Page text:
When it comes to estate planning, some of the most basic questions are also some of the most important. Anyone beginning an estate plan in Florida needs to have a good understanding of what each piece of your plan does before you go about making the individual pieces. Over the next couple of weeks we’re going to take a look at some of these basic questions so you can go about the estate planning process armed with the knowledge you require. Today, we will start by looking at what a will is, and what it does for you and your estate plan.
Basic Question 1. Why do I need a last will and testament?
Everyone who creates an estate plan will create a last will and testament as an essential part of that plan. Wills are most well known for their ability to allow you to make inheritance choices. When you create a last will and testament you will be able to make decisions about how you want to leave your property after you die. Do you want to give property to friends, relatives, and loved ones? What about charitable organizations? Through your last will and testament you can answer all of these types of inheritance questions in as much detail as you like.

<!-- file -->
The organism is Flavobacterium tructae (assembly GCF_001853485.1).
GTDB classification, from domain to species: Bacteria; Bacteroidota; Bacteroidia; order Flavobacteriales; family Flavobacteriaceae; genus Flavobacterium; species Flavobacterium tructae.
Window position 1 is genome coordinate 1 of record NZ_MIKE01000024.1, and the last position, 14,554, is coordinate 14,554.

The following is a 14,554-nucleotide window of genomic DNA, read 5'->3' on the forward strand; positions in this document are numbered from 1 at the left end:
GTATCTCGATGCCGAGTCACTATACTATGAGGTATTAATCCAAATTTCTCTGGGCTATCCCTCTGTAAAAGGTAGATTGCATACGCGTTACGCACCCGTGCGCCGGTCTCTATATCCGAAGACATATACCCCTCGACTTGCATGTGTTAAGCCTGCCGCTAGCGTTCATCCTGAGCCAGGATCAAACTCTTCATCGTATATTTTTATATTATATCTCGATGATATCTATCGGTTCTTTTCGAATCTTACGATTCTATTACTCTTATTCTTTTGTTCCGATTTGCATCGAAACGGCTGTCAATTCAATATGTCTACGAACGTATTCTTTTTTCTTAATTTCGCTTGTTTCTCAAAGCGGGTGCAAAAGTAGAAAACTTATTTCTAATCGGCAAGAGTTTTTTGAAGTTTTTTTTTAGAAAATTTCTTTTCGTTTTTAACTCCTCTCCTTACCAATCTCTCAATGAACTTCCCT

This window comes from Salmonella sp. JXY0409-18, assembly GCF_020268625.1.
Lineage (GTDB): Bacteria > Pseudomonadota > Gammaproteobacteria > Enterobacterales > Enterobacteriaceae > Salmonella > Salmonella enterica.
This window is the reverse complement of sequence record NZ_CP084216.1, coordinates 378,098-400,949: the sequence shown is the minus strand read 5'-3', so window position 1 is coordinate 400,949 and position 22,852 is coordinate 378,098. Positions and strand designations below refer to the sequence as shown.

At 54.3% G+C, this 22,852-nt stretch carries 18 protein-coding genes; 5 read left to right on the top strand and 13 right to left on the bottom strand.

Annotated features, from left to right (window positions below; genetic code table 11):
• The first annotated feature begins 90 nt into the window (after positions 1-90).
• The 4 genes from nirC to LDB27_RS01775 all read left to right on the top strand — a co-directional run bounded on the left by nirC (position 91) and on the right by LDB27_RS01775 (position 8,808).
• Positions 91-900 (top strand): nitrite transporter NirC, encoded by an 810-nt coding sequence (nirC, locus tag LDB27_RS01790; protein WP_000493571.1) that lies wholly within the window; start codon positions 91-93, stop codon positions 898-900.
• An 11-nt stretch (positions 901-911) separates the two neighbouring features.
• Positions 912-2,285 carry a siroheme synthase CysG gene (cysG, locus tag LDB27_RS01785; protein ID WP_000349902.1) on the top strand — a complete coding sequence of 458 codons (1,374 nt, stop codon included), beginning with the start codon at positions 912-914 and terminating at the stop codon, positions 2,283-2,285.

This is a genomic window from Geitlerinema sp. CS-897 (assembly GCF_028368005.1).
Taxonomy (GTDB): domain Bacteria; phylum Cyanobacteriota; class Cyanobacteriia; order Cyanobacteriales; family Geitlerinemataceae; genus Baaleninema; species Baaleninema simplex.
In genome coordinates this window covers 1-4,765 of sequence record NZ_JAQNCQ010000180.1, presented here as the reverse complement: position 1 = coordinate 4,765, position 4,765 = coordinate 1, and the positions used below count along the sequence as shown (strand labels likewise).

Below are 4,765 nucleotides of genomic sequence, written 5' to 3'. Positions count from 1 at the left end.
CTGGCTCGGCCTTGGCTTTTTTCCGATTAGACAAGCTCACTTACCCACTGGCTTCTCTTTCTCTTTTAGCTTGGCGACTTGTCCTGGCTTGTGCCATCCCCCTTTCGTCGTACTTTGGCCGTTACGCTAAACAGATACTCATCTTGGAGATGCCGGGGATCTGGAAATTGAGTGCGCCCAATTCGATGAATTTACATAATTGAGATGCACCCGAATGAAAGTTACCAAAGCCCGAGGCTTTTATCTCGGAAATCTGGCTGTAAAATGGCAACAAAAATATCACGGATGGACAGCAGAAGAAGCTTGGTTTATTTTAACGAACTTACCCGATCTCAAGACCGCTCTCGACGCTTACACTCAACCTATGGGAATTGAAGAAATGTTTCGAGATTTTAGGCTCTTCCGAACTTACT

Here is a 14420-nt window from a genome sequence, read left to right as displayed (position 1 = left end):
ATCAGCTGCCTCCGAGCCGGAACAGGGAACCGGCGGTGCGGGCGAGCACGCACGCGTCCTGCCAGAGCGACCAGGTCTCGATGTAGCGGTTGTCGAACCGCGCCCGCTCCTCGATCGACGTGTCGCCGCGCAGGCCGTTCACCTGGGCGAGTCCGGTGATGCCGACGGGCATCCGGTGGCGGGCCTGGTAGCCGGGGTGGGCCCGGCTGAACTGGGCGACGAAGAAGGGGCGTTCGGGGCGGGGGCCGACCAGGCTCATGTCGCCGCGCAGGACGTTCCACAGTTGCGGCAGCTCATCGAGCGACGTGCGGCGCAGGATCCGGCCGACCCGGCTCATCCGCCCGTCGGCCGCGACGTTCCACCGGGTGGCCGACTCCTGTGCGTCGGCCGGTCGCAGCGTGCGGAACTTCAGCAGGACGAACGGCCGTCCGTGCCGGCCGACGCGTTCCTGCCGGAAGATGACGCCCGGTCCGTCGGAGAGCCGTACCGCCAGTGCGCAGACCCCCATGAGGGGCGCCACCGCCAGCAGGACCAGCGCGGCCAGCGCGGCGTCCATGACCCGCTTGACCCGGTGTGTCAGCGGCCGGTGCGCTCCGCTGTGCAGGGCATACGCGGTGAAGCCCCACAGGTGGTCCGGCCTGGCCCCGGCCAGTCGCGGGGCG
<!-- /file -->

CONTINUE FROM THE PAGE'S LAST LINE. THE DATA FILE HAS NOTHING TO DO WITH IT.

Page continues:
Basic Question 2. Why do I need to include an executor? What is so important about them?
Executors, also known as personal representatives or estate administrators, are people who have the legal responsibility to manage your estate. Your estate is the collection of property you leave behind after you die. Because you, the former owner, are no longer around, someone will have to step in to begin managing the estate property. This person is known as an executor.
When you write your last will and testament you have the ability to choose who you want this executor to be. You can choose almost anyone you like as long as that person is a capable adult who is willing to serve. It’s also important to point out that executors can also be organizations, such as a bank or law firm.
Basic Question 3. What else should I know about my will?
If you are a parent of a young child, or are considering having children in the future, one of the most important elements of your last will and testament will be the section in which you appoint a guardian. Should you die before your children become adults, the guardian will receive the legal authority to care for your children in your absence. Like executors, guardians must also be capable adults who are willing to serve.